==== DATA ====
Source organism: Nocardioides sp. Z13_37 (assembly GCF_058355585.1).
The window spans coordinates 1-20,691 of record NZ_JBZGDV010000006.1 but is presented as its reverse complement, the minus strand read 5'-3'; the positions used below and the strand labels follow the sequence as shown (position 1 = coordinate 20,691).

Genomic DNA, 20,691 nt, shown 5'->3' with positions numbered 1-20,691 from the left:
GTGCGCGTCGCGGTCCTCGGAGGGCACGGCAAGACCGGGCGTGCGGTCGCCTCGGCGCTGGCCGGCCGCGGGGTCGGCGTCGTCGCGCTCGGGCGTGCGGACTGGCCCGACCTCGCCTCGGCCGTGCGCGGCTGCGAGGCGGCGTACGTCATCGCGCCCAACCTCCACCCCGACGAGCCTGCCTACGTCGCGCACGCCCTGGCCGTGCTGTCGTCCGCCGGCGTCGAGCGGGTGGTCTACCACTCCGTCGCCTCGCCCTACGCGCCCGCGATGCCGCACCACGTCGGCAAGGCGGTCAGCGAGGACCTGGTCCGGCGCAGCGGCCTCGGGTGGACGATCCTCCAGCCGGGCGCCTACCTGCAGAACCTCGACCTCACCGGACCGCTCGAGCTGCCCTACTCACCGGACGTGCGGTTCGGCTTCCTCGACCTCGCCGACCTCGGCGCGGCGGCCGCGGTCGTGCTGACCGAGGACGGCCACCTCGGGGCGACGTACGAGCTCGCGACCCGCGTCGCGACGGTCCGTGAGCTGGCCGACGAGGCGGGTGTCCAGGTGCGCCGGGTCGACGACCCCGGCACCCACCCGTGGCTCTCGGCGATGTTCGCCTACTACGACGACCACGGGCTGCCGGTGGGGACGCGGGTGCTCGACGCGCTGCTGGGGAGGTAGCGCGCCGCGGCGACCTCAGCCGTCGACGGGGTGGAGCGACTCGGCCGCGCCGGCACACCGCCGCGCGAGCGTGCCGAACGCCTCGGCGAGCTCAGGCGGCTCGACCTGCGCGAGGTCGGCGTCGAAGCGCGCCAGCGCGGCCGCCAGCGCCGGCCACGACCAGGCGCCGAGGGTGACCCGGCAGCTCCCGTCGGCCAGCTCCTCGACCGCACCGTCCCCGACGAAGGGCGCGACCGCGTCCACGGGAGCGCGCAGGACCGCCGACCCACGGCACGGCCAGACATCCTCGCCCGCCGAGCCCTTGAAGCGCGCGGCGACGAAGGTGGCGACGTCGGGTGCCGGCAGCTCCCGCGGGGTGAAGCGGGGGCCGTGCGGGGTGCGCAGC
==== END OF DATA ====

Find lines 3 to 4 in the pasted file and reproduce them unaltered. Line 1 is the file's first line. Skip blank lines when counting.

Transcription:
Genomic DNA, 20,691 nt, shown 5'->3' with positions numbered 1-20,691 from the left:
GTGCGCGTCGCGGTCCTCGGAGGGCACGGCAAGACCGGGCGTGCGGTCGCCTCGGCGCTGGCCGGCCGCGGGGTCGGCGTCGTCGCGCTCGGGCGTGCGGACTGGCCCGACCTCGCCTCGGCCGTGCGCGGCTGCGAGGCGGCGTACGTCATCGCGCCCAACCTCCACCCCGACGAGCCTGCCTACGTCGCGCACGCCCTGGCCGTGCTGTCGTCCGCCGGCGTCGAGCGGGTGGTCTACCACTCCGTCGCCTCGCCCTACGCGCCCGCGATGCCGCACCACGTCGGCAAGGCGGTCAGCGAGGACCTGGTCCGGCGCAGCGGCCTCGGGTGGACGATCCTCCAGCCGGGCGCCTACCTGCAGAACCTCGACCTCACCGGACCGCTCGAGCTGCCCTACTCACCGGACGTGCGGTTCGGCTTCCTCGACCTCGCCGACCTCGGCGCGGCGGCCGCGGTCGTGCTGACCGAGGACGGCCACCTCGGGGCGACGTACGAGCTCGCGACCCGCGTCGCGACGGTCCGTGAGCTGGCCGACGAGGCGGGTGTCCAGGTGCGCCGGGTCGACGACCCCGGCACCCACCCGTGGCTCTCGGCGATGTTCGCCTACTACGACGACCACGGGCTGCCGGTGGGGACGCGGGTGCTCGACGCGCTGCTGGGGAGGTAGCGCGCCGCGGCGACCTCAGCCGTCGACGGGGTGGAGCGACTCGGCCGCGCCGGCACACCGCCGCGCGAGCGTGCCGAACGCCTCGGCGAGCTCAGGCGGCTCGACCTGCGCGAGGTCGGCGTCGAAGCGCGCCAGCGCGGCCGCCAGCGCCGGCCACGACCAGGCGCCGAGGGTGACCCGGCAGCTCCCGTCGGCCAGCTCCTCGACCGCACCGTCCCCGACGAAGGGCGCGACCGCGTCCACGGGAGCGCGCAGGACCGCCGACCCACGGCACGGCCAGACATCCTCGCCCGCCGAGCCCTTGAAGCGCGCGGCGACGAAGGTGGCGACGTCGGGTGCCGGCAGCTCCCGCGGGGTGAAGCGGGGGCCGTGCGGGGTGCGCAGC